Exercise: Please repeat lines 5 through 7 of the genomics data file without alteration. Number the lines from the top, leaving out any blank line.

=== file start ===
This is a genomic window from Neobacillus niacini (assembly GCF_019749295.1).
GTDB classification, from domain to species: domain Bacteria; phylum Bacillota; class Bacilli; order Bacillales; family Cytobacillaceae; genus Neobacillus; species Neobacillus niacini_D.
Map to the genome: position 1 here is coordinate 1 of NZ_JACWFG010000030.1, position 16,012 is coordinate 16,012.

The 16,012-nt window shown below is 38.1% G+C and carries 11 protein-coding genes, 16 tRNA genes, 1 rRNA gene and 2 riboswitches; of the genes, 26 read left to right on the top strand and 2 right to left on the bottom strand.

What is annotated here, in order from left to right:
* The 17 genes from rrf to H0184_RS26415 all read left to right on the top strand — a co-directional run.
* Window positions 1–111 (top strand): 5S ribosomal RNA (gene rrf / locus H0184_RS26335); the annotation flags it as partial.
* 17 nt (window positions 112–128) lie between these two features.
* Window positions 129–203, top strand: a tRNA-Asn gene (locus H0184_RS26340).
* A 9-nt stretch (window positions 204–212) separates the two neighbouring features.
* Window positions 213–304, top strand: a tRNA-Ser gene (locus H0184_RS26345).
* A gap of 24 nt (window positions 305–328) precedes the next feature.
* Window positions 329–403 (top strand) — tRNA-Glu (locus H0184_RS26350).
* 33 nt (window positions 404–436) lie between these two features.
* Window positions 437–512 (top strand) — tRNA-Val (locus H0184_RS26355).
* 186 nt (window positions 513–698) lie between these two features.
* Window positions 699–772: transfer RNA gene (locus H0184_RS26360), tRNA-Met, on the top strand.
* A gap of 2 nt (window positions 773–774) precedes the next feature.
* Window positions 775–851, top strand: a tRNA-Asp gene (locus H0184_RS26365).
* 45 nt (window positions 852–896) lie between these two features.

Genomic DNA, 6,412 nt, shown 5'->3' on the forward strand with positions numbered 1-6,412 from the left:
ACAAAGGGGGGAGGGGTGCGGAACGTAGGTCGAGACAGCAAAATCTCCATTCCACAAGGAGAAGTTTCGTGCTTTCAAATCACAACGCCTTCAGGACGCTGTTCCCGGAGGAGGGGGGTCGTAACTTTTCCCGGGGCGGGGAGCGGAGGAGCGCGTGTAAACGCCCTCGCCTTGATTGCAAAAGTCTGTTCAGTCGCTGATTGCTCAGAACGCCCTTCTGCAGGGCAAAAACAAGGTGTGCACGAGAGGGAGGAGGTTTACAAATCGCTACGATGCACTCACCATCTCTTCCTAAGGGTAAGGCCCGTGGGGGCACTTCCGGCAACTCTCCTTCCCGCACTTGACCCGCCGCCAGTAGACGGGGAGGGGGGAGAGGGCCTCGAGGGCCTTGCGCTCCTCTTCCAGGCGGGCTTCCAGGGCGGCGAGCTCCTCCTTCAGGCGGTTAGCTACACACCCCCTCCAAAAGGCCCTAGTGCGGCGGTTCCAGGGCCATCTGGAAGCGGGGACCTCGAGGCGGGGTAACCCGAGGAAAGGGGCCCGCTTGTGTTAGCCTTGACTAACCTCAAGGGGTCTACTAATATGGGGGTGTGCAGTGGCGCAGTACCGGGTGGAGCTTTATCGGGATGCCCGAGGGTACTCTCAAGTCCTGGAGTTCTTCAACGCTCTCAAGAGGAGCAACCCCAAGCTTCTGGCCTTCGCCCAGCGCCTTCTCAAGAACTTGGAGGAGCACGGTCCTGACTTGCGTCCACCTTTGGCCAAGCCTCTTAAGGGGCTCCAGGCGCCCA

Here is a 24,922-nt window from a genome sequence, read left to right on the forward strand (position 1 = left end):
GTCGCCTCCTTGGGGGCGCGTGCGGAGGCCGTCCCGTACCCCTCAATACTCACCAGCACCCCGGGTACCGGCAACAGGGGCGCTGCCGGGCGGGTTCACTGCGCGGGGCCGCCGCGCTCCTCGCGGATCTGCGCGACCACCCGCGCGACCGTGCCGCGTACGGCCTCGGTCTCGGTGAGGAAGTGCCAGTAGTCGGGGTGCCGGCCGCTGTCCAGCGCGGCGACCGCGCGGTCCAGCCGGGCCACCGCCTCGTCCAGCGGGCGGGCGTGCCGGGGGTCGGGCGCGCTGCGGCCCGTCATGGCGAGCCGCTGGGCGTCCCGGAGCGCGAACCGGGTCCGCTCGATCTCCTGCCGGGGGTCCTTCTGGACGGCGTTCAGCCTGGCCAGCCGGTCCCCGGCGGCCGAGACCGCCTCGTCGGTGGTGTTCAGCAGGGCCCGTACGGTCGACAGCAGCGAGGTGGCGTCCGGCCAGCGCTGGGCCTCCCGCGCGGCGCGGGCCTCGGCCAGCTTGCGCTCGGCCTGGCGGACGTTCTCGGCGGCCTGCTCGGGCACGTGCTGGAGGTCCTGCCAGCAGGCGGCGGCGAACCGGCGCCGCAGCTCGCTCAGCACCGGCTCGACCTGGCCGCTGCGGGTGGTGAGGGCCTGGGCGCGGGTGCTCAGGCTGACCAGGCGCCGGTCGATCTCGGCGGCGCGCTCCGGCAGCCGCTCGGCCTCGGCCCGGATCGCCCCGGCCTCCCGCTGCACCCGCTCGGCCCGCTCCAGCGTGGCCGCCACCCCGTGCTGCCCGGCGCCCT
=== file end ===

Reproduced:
What is annotated here, in order from left to right:
* The 17 genes from rrf to H0184_RS26415 all read left to right on the top strand — a co-directional run.
* Window positions 1–111 (top strand): 5S ribosomal RNA (gene rrf / locus H0184_RS26335); the annotation flags it as partial.